Repayment After Graduation
It is important during this time to maintain contact with your lender(s). You can view your loan balances and lender information at the National Student Loan Data System (Federal Loans) and University Accounting Service website (Stanford Loans). You can update and track your loans using the AAMC Medloans® Organizer and Calculator.
For Stanford University Loans you must file a deferment form annually (which needs to be certified by your house staff representative).
In order to make loan repayment more manageable, it is possible to consolidate certain federal student loans into one new loan, with a single payment. Loans eligible for consolidation include: Federal Stafford/GSL/FISL, Federal Perkins/NDSL, HPSL, HEAL, LDS (after 1/93) and Federal Unsubsidized Stafford, SLS/ALAS. The interest on the consolidated loan will be the weighted average on your existing loans rounded up to the next one-eighth of one percent. Depending upon the size of the consolidated loan, a repayment period of up to 30 years is possible. While consolidation may ease the monthly repayment burden, it will increase the total amount of interest you pay. Detailed information is available in the Financial Aid Office as well as from your lender.
Other Repayment Options
In addition to the standard ten-year repayment schedule, you may have other repayment plan options for your federal loans, including graduated, extended, and income-sensitive repayment:
Graduated Repayment: The graduated repayment schedule will allow you to start out with a lower monthly payment that gradually increases over a ten-year period as your income increases.
Extended Repayment: If you have over $30,000 in federal loans obtained after 10/1/98, the extended repayment plan will allow you to make payments for up to 25 years.
Income Contingent Repayment: Income-sensitive repayment establishes monthly payments that are based on your annual (documented) gross income.*Only available for Direct Loans (DL).*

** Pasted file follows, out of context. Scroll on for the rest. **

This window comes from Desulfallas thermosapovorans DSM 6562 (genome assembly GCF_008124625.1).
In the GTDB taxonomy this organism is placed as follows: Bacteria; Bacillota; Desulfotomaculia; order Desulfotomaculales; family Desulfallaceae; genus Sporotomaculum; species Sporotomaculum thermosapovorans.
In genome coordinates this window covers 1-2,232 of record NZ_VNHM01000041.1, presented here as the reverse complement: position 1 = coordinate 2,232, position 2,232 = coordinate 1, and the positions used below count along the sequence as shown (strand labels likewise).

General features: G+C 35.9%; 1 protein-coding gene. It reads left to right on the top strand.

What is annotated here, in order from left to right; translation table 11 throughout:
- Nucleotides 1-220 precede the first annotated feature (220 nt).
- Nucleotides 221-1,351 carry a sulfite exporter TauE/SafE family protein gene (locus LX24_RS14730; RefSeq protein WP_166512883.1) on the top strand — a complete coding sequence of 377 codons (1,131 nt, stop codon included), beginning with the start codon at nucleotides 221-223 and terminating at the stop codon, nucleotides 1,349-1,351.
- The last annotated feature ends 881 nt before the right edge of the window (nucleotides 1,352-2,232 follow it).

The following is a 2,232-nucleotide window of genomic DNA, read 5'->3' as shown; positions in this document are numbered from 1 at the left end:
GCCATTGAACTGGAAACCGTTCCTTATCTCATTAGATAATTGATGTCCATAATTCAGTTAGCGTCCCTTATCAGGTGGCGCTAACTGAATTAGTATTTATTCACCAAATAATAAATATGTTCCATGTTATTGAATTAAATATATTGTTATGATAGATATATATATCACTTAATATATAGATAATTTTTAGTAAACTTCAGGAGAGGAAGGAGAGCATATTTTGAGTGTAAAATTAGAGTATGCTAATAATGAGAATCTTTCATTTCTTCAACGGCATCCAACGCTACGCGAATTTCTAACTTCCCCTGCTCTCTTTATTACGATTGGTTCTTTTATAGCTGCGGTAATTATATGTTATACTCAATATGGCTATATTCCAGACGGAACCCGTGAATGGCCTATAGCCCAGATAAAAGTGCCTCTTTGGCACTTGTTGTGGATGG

- Income-Based Repayment (IBR): IBR repayment establishes monthly payments that are based on your annual (documented) gross income. Borrowers must demonstrate financial hardship to qualify. This repayment option is available for FFELP and DL.
You will receive additional information about repayment plans and options during your exit interview. If at any time during repayment you experience difficulty managing your loan obligations, it is critical that you contact your lender(s). Depending on your circumstances, you may be able to make special payment arrangements, including making smaller payments or no payments for a certain period of time.
If you would like to obtain an estimate of your total loan repayment (including monthly repayment amounts for the various repayment plans, interest rates, consolidated loans, etc.), please contact the Financial Aid Office. You can also use the loan repayment calculator at FinAid.org.
Default and Bankruptcy
Failure to make loan payments according to the repayment schedule may result in delinquency or default proceedings, or both. The costs of collection and penalties are added to the loan. In some cases, the loan must be repaid in full immediately. Stanford University School of Medicine will withhold academic transcripts, Deans’ letters, or any other information about a graduate if a loan is in default. Delinquent or defaulted loans will affect your ability to obtain future loans.
Legislation in many states precludes declaring bankruptcy for at least five years after repayment begins, and some courts refuse to cancel repayment responsibilities.